Below is the transcript for an upcoming article "Is your Child Ready for Day Camp?" to be published by MetroKids next month- Check it out!
1. What are some tips for parents to know their kids are ready for day camp?
I wrote an article about this a couple of years ago- use what you like:
2. What is the difference between day camp and summer camp? I'll assume day camp kids go home at the end of the day, summer campers get to stay overnight?
I think the comparison you are looking for is Day Camp vs. Resident (sleepaway camp). The obvious answer is that at Day Camp, the kids go home at night and sleep in their beds, while at resident camp, they live their 24/7- for the duration of their stay. Good Day Camps (like Liberty Lake) simulate the resident camp experience by creating a "home away from home", even though the kids go home. For most children in the Liberty Lake area (Burlington, Camden, Mercer, Ocean, Monmouth counties) going to Day Camp is a big enough step for their parents, and very few make it all the way to resident camp. My kids have gone up to a New Hampshire resident camp for the past 7 years- for 7 weeks each summer, and had the time of their life- meanwhile, at Liberty Lake we have over 1000 children who attend somewhere between 2-10 weeks each summer, and for them- the impact resonates similar to that of resident camp.
3. How young is too young for a child to attend day camp?
It's not about age, as much as it's about personality and endurance (and potty training). Many day camps take 3 year olds, Liberty Lake takes 4-15 year olds (with an amazing 14-15 year old Teen Leadership Program). Day Camp for young campers is NOT like day CARE though- no 2 hour naps in the afternoon- end to end fun! Resident Camp tends to start campers at 3rd-5th grade.
4. What do you think the biggest gains of day camp are for children?
This is the most important question of your interview/article…
Check out Liberty Lake's 5-Points of youth development- it's our goal to create leaders of the 21st century- and the skills listed are those which most good camps do anyway. At Liberty Lake we are intentional about this-
5. Is bullying a common episode at day camps? How does your organization deal with it?
Great question. I can't speak for all camps, but at Liberty Lake, there is a ZERO tolerance policy for bullying. We speak to the campers, we speak to the parents, we have a conference if necessary- and we remove campers if it gets to that. Big picture though, we hope that in teaching children better skills in how to socialize and relate with each other- helps nip potential bullying episodes in the bud- as at Liberty Lake we teach children the skills of making and keeping friends.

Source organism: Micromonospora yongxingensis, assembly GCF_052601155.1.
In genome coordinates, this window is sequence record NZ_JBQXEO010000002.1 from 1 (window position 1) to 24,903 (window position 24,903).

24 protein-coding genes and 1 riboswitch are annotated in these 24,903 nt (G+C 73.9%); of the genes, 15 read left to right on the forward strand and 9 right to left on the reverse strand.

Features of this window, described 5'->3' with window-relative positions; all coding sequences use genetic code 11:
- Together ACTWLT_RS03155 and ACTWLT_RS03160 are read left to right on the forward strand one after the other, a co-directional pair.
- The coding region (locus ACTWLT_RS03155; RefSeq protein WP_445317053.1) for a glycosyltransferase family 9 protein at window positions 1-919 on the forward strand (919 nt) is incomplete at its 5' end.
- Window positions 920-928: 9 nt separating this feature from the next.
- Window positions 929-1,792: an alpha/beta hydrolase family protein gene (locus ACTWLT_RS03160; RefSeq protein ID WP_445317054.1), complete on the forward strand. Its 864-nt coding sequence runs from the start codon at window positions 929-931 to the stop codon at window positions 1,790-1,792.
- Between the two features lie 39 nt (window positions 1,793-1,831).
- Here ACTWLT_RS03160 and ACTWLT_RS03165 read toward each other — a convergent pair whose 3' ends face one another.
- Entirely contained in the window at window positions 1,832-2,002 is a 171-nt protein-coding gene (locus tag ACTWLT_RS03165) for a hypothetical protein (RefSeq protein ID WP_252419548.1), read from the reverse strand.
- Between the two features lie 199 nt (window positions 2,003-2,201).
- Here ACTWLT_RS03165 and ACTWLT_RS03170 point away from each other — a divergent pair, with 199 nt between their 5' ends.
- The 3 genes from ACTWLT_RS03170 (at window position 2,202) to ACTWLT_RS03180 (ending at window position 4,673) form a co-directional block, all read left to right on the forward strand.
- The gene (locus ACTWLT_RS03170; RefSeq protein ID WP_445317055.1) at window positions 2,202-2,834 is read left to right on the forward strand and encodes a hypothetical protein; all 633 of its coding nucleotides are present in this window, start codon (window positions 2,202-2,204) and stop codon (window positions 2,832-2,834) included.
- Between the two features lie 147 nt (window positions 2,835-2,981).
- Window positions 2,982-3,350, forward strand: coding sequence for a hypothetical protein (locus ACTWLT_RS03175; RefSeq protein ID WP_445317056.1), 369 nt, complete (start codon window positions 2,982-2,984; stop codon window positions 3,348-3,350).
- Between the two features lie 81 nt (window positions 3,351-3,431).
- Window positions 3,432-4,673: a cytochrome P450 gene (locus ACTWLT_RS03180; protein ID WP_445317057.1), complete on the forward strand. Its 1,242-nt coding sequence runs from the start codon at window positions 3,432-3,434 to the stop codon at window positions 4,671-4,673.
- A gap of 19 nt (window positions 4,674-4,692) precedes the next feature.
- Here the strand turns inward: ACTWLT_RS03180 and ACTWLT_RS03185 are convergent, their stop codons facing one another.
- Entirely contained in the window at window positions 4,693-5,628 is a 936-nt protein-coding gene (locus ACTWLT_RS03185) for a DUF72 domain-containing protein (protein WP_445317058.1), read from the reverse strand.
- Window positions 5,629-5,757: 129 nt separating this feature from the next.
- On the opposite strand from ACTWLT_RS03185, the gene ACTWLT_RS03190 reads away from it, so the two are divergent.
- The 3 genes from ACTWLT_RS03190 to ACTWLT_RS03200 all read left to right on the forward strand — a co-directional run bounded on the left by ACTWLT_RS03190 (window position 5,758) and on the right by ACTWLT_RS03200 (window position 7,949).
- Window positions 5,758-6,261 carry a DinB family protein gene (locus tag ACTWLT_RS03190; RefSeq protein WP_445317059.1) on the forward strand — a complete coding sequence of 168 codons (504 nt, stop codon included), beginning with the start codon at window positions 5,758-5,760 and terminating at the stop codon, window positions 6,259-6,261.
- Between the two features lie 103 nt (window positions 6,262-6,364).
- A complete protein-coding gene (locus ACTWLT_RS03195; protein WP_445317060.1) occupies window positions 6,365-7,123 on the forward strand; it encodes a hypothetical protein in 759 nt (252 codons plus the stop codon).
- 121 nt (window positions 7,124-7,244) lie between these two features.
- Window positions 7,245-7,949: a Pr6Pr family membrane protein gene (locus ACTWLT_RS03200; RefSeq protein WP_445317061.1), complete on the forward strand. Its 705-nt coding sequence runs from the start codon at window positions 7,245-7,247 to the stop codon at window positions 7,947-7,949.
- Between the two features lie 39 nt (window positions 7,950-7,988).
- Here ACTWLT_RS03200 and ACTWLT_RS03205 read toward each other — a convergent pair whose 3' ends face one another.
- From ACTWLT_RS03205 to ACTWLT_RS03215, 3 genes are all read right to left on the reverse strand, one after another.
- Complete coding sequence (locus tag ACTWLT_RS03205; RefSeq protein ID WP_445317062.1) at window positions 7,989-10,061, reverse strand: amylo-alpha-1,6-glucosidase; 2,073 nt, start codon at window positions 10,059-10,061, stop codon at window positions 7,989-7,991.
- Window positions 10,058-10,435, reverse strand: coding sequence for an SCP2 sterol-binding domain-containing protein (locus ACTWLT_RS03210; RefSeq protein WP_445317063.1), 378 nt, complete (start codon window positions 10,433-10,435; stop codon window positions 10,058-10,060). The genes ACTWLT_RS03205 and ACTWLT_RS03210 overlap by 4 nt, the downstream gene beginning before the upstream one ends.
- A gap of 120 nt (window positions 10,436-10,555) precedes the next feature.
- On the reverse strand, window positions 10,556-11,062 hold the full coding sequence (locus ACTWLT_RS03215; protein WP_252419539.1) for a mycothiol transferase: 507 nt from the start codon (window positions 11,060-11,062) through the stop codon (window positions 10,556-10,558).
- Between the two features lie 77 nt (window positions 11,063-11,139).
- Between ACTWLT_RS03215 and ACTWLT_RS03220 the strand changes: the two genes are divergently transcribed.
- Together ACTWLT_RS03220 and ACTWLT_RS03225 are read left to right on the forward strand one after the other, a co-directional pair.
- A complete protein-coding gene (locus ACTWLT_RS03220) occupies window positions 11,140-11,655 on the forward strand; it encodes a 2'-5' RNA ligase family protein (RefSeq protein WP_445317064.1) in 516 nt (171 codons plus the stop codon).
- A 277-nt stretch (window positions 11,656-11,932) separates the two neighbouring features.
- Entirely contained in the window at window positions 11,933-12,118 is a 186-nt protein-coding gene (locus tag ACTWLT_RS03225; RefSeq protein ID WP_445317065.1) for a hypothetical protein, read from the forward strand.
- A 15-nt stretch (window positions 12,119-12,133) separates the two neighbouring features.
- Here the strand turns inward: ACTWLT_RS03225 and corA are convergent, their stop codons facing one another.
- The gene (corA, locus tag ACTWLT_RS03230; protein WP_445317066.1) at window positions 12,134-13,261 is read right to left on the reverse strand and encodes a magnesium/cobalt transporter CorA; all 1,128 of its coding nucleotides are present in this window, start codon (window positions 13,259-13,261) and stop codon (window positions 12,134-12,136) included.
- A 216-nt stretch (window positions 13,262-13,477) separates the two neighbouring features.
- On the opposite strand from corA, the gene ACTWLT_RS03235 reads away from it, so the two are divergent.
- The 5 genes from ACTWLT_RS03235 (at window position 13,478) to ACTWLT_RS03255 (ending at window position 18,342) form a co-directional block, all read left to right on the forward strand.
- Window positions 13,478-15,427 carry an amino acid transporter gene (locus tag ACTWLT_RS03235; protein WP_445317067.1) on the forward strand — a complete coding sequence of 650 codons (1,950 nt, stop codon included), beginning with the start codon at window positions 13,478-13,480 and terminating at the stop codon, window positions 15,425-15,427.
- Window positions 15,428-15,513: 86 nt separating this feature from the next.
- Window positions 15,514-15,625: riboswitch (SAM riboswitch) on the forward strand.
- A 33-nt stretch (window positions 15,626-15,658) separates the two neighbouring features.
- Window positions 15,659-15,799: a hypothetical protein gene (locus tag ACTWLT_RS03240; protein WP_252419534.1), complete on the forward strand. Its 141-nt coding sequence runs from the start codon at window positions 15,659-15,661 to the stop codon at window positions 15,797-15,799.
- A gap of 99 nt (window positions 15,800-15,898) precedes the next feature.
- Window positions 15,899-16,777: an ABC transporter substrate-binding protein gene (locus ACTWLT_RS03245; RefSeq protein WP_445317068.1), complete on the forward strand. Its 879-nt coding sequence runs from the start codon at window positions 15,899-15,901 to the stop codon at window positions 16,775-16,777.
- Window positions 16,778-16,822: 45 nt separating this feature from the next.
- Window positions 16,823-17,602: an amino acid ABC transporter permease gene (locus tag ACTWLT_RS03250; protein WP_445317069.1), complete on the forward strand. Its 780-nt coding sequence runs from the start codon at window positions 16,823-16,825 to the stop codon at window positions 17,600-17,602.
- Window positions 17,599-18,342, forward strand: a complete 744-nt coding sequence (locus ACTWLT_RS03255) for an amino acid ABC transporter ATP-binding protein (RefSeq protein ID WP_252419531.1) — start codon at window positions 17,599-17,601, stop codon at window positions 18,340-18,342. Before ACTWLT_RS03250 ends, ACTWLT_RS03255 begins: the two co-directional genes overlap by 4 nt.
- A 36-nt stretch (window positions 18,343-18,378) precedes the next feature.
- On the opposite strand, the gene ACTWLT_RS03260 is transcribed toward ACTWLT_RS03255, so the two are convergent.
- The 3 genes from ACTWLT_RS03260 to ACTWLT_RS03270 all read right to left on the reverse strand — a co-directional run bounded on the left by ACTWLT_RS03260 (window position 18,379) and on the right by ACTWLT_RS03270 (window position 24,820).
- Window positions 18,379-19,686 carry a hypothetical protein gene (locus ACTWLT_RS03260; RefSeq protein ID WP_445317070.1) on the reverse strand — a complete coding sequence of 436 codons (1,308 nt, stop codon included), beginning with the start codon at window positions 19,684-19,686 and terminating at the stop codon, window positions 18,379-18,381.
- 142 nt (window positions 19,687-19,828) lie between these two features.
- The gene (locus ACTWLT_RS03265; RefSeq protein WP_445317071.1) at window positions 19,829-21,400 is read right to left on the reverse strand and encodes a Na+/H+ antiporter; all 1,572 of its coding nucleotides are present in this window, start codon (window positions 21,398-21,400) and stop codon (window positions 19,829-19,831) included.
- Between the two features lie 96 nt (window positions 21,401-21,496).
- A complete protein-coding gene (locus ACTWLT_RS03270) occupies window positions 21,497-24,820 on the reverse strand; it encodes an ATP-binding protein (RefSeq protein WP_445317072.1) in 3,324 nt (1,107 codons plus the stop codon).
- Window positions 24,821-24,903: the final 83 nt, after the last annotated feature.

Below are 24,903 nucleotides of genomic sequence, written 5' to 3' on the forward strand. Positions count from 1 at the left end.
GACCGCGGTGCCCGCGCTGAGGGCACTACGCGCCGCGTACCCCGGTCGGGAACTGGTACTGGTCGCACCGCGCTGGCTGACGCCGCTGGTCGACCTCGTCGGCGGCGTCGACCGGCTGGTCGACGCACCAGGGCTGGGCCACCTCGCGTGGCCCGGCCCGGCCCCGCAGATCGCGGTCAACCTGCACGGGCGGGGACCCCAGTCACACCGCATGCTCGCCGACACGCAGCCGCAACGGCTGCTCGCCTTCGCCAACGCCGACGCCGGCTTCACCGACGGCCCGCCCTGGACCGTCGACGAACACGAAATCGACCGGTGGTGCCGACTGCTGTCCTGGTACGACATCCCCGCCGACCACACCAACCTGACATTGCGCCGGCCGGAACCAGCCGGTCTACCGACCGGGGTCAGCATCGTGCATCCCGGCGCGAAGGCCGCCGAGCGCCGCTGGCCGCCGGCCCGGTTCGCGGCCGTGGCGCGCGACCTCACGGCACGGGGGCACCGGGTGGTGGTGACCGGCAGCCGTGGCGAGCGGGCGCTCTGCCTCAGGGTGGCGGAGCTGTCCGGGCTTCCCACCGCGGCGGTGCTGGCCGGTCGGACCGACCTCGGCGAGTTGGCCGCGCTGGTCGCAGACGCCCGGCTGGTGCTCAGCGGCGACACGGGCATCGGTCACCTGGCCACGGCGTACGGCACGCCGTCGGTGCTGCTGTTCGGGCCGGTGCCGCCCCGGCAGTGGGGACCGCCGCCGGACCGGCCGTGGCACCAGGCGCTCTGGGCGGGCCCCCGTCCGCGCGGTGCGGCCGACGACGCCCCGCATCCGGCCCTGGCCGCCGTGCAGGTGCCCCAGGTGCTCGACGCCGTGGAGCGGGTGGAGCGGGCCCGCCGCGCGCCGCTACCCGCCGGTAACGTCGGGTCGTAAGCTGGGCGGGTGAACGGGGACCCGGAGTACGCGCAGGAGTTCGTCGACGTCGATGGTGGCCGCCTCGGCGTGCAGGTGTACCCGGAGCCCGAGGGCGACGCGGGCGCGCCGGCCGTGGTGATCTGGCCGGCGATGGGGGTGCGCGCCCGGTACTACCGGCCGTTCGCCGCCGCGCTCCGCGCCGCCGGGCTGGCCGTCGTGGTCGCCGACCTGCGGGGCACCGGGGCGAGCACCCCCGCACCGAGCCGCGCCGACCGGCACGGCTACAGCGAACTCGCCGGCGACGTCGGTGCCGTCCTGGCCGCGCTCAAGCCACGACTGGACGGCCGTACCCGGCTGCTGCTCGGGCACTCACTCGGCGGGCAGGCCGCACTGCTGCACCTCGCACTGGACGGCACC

7. How can parents tell if their child is ready for day camp?
Their child is ready for day camp. We know that parents love their children and want to spend as much time as possible- but parents need to also see their role as planting the seeds of life, and then allowing the flowers to grow. At Camp, kids are given their wings of independence in a safe an controlled setting. They find their own voice at Camp, make their own friends- without parent involvement- and for many, these moments become the cornerstones of their childhood, and their life. That may sound extremely profound- but talk to adults who went to camp, and you will hear stories that echo these sentiments.
8. How can parents help kids get ready for day camp?
Parents need to put THEIR OWN fears and anxieties aside and support their children in being excited about going to Camp. Children are stronger and more resilient than most modern day parents give them credit for. It's usually the parents that worry about camp- please don't transfer them over to your kids!
7. What do you think are the least favorite part of day camp for kids?
Many children find swim lessons to be challenging- but it just that- challenging. Swimming is a life skill that all children (especially in NJ & PA) need to know how to do- they go to the beach, to the river, etc. They need to know how to swim. Child Psychologists are unanimous that children of today are in dire need of GRIT. They need to learn how to fail, so that they learn how to succeed. Camp give kids a safe and supportive environment to do that- The results are amazing, and life long. So if children have issues with a certain aspect of Camp, we hope that parents will support the camp and the child to get through it, and not give up!
8. Do you have to deal with homesickness? How do you handle this?
Homesickness is very often a misnomer for "Kidsickness" which parents have when missing their children creates anxieties in them that transfer to their children. All kids should "miss" their home/parents/routine/TV/Xbox/Facebook/Cell Phone/iTouch/etc- to some degree. But in 99.9% of the campers, they naturally make friends and enjoy their new camp experiences right away (while their parents suffer unwarranted guilt and fears).
9. How is a summer camp different from an early education provider or daycare?
Summer Camp is more than day care. Good Camps become an "extraordinary world" that is different from what children experience throughout the year. Some Summer Programs bill themselves as Summer Camps- but in my eyes there are some prerequisites for a "Camp" - Swimming (outside), getting dirty, camp spirit, singing, making NEW friends, and experiencing things that you don't do during the school year!